He did move back for a while as an adult, but left Hawaii again in 1997 after he lost his job at an oil refinery.
“I think most Hawaiians want to go back to Hawaii. But there’s a reality that you can’t live there. You can’t go back,” says Marciel’s wife, Joan Marciel.
This is where the story of Hawaiians abroad can be painful, says David Chang, a professor at the University of Minnesota. Chang, who is Native Hawaiian, grew up in Wisconsin.
“Native Hawaiians abroad can rightfully be understood as economic refugees from an economy that is skewed towards tourism, the military and other economic forces,” Chang says.
Kuʻu Kauanoe is used to people leaving Hawaii.
The 2011 Kapolei High School graduate estimates that about half of the people she knew in high school have moved to the mainland in the last nine years.
Most of her friends say it’s Hawaii’s high cost of living that’s driving them away. But Kauanoe has always suspected that there’s more at play.
It’s one of the reasons that Kauanoe was a natural choice to host Season 4 of Offshore. Reporting the season raised some deep questions for her about her own identity.
“I identify as Native Hawaiian, like I’ll check the box on the census, you know? But am I as Native Hawaiian as other people? Am I like Native Hawaiian enough?”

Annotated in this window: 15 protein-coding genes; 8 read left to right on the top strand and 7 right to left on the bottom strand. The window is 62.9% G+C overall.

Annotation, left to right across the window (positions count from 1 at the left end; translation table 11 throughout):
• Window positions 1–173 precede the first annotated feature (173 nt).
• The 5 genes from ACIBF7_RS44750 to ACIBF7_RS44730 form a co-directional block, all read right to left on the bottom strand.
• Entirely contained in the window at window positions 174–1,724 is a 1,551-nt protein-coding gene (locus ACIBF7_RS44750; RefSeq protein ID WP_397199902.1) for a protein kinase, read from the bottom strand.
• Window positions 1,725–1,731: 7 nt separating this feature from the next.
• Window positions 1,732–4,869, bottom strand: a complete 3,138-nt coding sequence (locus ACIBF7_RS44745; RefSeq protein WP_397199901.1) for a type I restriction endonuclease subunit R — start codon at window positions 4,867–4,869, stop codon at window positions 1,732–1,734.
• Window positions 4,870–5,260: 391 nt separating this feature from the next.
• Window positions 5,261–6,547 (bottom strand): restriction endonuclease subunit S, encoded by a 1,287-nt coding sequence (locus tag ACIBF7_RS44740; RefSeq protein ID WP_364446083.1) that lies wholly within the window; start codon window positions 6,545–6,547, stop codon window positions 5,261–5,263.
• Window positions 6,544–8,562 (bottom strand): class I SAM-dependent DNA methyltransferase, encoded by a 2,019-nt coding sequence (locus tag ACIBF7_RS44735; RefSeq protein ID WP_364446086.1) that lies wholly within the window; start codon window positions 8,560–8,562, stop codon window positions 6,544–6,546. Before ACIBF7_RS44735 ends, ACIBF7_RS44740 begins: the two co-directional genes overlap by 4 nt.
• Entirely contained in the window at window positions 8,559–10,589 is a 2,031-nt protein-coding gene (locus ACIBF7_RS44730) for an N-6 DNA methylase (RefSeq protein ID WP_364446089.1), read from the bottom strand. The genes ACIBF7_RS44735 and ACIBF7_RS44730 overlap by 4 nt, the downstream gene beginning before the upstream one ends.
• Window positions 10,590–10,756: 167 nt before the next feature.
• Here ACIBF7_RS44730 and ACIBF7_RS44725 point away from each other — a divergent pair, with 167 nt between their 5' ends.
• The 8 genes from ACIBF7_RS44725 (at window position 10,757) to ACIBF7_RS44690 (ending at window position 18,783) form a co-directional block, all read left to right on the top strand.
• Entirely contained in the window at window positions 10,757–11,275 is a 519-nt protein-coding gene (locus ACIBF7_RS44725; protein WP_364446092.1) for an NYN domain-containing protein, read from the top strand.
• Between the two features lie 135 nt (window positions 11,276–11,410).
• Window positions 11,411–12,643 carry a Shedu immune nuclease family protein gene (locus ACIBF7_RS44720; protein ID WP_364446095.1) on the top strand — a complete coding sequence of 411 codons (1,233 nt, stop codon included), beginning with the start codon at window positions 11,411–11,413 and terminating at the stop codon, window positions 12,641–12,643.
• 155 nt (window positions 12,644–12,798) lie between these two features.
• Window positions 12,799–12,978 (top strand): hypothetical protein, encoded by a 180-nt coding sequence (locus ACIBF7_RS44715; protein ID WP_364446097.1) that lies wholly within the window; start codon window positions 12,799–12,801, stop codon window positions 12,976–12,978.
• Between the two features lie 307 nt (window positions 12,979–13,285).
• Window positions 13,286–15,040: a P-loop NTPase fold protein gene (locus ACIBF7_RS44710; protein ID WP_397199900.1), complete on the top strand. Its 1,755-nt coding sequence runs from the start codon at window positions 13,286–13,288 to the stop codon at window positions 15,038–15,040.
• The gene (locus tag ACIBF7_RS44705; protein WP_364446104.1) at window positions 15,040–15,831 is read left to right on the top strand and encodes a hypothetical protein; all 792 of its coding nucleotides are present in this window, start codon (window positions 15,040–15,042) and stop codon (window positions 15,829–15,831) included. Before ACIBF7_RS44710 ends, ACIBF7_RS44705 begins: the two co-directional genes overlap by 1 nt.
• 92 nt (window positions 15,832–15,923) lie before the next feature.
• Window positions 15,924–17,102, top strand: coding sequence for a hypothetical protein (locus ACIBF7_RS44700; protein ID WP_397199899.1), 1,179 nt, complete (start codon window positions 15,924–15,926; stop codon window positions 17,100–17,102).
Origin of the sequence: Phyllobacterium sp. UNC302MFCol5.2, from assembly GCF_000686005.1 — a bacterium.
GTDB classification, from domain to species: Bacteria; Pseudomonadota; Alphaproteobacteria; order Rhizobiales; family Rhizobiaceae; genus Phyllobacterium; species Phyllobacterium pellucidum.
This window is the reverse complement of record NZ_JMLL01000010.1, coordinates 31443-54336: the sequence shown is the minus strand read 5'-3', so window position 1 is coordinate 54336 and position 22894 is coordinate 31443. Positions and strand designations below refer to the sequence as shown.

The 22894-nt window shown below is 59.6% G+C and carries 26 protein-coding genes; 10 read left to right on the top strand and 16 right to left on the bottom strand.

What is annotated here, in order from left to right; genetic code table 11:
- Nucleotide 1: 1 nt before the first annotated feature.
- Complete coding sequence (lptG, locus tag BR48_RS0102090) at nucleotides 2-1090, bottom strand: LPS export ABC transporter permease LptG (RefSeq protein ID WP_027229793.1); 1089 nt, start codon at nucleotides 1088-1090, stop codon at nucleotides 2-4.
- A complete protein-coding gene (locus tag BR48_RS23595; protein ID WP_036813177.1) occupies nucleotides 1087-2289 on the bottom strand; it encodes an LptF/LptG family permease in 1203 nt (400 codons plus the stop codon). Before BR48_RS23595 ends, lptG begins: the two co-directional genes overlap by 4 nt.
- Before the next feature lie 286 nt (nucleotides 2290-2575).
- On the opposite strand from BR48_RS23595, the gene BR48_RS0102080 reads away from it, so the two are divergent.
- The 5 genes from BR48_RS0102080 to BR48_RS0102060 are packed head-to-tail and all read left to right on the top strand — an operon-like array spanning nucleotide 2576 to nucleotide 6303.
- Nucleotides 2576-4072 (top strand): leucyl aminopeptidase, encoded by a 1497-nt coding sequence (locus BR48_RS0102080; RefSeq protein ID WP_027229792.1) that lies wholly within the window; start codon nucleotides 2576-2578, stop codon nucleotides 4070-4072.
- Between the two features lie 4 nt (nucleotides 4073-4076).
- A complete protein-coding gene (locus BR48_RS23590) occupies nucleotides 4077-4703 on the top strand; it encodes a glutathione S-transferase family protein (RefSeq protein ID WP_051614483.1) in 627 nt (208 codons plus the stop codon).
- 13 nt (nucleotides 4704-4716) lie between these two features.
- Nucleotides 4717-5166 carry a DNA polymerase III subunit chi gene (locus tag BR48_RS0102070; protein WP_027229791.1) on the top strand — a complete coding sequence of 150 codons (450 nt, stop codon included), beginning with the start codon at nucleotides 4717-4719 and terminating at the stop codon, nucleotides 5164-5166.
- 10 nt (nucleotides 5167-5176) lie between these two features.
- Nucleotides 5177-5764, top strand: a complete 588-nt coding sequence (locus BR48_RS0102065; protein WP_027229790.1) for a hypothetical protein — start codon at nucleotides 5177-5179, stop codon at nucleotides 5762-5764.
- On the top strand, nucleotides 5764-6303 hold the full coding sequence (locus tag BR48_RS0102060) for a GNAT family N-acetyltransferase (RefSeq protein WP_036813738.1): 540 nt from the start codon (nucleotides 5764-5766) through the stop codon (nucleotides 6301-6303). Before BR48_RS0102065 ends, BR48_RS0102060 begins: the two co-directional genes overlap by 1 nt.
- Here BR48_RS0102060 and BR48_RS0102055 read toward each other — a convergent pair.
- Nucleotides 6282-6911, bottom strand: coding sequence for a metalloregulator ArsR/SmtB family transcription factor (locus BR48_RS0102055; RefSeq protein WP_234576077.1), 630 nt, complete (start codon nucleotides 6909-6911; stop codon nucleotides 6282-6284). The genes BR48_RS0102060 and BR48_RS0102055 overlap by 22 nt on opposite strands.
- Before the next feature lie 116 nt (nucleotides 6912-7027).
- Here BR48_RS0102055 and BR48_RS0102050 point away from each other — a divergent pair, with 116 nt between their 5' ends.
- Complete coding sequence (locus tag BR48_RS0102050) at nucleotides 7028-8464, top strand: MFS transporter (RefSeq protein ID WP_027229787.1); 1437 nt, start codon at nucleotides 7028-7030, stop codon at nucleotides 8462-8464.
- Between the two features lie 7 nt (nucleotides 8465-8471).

Kauanoe wanted to know if other Native Hawaiians struggled with the same feeling. And if forming a sense of Hawaiian identity is hard in Hawaii, what is that like for Hawaiians living thousands of miles from the islands?
Hear the answers she finds in upcoming episodes of Offshore.
The population of Hawaii has declined for the last three years. With more residents leaving than coming in, economists worry about a continued decline in the state’s working-age adults.
Researchers at Kamehameha Schools wanted to know more about what is driving Hawaiians from the islands.
“You want to know what’s going on. Where are they? Why did they leave? Are they going to come back?” says Wendy Kekahio, who studies Native Hawaiian outmigration as part of the Strategy and Innovation Group at Kamehameha Schools.
KS conducted interviews with roughly 250 Hawaii residents in 2018 — about half of them Native Hawaiians.
About 38% of the people they talked to said they thought about moving away. Unsurprisingly the high cost of living was the No. 1 reason people left.
Younger adults ages 18 to 35 were more likely to think about leaving, wanting better job opportunities and affordable housing. Adults over 60 years old wanted to follow family members already living off-island.
Shawn Kanaiaupuni, who conducted the research project with Kekahio, says that to truly understand what Hawaiian families are going through, it’s important to not only look at why they leave, but also why they stay.
“Some of them will just do whatever it takes to stay,” Kanaiaupuni says. “And so that’s been a really interesting line of inquiry as well — to understand what keeps people here. It’s that love, that aloha aina and love for your family, and you know the things that are motivations to just keep the struggle. Struggle with the struggle.”